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Day Zero Reviews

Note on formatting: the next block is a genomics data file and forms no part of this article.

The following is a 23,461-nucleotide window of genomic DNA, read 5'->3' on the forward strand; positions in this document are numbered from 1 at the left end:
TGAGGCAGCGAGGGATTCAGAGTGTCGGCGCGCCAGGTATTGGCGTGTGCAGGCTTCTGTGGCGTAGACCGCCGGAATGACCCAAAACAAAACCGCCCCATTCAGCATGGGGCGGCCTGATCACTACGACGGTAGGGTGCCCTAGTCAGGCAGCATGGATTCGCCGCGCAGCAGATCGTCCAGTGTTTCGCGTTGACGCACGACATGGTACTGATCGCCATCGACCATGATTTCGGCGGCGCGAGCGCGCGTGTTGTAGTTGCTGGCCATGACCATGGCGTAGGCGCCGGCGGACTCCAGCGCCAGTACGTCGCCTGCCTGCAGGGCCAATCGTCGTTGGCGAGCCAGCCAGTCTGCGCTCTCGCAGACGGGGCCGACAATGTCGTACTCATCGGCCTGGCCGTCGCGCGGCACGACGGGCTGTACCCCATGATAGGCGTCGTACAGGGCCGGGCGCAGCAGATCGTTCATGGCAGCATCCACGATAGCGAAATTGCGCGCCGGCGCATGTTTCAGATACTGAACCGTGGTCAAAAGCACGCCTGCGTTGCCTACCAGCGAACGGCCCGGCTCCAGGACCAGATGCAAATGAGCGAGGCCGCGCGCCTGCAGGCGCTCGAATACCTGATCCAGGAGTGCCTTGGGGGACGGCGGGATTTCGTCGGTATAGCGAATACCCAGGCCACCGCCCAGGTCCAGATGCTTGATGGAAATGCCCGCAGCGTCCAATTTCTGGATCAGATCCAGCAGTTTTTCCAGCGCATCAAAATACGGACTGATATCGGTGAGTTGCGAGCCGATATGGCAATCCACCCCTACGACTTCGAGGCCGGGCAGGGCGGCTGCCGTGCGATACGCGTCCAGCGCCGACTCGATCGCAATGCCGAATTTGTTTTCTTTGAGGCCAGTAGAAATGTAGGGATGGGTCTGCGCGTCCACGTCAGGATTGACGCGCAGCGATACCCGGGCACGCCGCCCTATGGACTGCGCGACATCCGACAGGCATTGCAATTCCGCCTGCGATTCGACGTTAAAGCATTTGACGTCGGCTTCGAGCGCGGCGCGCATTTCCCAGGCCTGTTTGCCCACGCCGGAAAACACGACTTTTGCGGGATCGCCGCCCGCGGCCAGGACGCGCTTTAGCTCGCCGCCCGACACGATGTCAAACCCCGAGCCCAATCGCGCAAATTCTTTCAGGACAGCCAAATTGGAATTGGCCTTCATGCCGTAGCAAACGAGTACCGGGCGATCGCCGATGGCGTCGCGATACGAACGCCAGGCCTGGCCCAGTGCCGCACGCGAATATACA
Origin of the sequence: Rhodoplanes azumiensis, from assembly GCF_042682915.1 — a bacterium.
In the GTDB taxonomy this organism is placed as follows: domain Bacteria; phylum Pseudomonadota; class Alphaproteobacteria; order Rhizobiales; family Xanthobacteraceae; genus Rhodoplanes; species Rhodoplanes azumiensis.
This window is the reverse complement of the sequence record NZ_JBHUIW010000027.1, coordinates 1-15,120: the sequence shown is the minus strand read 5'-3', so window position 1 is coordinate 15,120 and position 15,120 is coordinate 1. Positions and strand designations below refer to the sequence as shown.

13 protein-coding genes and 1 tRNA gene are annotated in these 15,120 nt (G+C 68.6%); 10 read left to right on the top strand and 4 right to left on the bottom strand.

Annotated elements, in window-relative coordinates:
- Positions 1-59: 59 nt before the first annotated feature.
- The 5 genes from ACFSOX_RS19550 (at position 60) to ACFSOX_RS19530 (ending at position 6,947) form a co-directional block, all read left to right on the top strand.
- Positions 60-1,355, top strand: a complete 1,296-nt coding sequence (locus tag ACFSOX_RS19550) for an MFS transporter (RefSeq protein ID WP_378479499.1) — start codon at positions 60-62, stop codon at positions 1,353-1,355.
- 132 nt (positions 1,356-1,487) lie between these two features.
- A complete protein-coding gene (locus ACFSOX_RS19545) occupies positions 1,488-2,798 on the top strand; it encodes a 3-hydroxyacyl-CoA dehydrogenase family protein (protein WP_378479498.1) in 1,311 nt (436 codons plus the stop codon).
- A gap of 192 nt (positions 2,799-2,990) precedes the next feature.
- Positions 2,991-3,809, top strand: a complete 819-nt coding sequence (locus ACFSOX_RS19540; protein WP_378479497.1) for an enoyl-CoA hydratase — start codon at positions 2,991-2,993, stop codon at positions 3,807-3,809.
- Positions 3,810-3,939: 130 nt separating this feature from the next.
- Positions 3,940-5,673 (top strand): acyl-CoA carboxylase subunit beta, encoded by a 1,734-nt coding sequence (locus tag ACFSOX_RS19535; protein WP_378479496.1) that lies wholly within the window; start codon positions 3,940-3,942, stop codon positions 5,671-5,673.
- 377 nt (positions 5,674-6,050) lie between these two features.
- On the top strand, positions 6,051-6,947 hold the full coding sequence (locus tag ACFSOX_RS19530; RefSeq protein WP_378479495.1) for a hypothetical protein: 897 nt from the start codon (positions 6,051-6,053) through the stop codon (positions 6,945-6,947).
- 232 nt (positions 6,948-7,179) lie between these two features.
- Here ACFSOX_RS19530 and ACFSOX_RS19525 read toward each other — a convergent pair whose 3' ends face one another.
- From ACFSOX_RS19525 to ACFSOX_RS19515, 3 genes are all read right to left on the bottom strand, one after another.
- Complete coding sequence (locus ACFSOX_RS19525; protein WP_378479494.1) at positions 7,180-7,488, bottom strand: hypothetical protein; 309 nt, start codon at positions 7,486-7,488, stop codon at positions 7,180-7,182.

Not to be confused with Ben Coccio's ZERO DAY (2003), which examines the events leading up to a Columbine-style school massacre, this shallow, navel-gazing film about three young men coming to terms with the reality of being drafted to fight in Iraq is agonizingly trivial despite strong performances from leads Chris Klein, Elijah Wood and Jon Bernthal. Set in a near future in which the draft has been reinstated, director Bryan Gunnar Cole and screenwriter Rob Malkani's film follows three friends, all of whom met as students at NYC's elite Stuyvesant public high school, as they deal with the implications of having been drafted. Novelist Aaron Fellner (Wood) is frankly terrified; he's a skinny, neurotic geek who worried that he'll be the first to die because his fellow grunts just won't like him. Between visits to his bored therapist (Ally Sheedy) of seven years, he makes a list of 10 things he wants to do — including pick up a woman at a bar, go to a peepshow and get a tattoo — before reporting for duty, and then he sets about trying to do them all. Privileged George Rifkin (Klein), a sleek corporate lawyer who's just made partner, appeals to his politically connected father to get him out of serving; in addition to his fears of disrupting his career, he's loath to leave his wife (Ginnifer Goodwin, of TV's Big Love), a cancer survivor who just passed the momentous five-year survival mark. James Dixon (Bernthal) is the only one who wants to serve; the smart but damaged product of a violent, fractured family and the guy who always pulled his friends' ashes out of the fire, Dixon believes that 9/11 was a wake-up call to the pampered progeny of 21st-century America: If they value their freedoms, he says, they should be willing to fight and even die for them. Aimed at post-Vietnam generations who grew up free of the shadow of the selective service, Malkani's simplistic "what if?" screenplay is designed to provoke debate of the shallowest kind: How would you feel if you were drafted? Well, bad, right? After all, no one ever wants to be shipped overseas to kill and/or die. The film's relentless focus on the personal shortchanges the larger issues and ultimately reduces Fellner, Rifkin and Dixon to sociopolitical stereotypes whose troubles don't amount to a hill of beans in this crazy world. And that's a shame, because the actors — especially Klein and Bernthal — deliver startlingly powerful performances as young men suspended between extended adolescence and real adulthood making what may be the most important decision of their lives.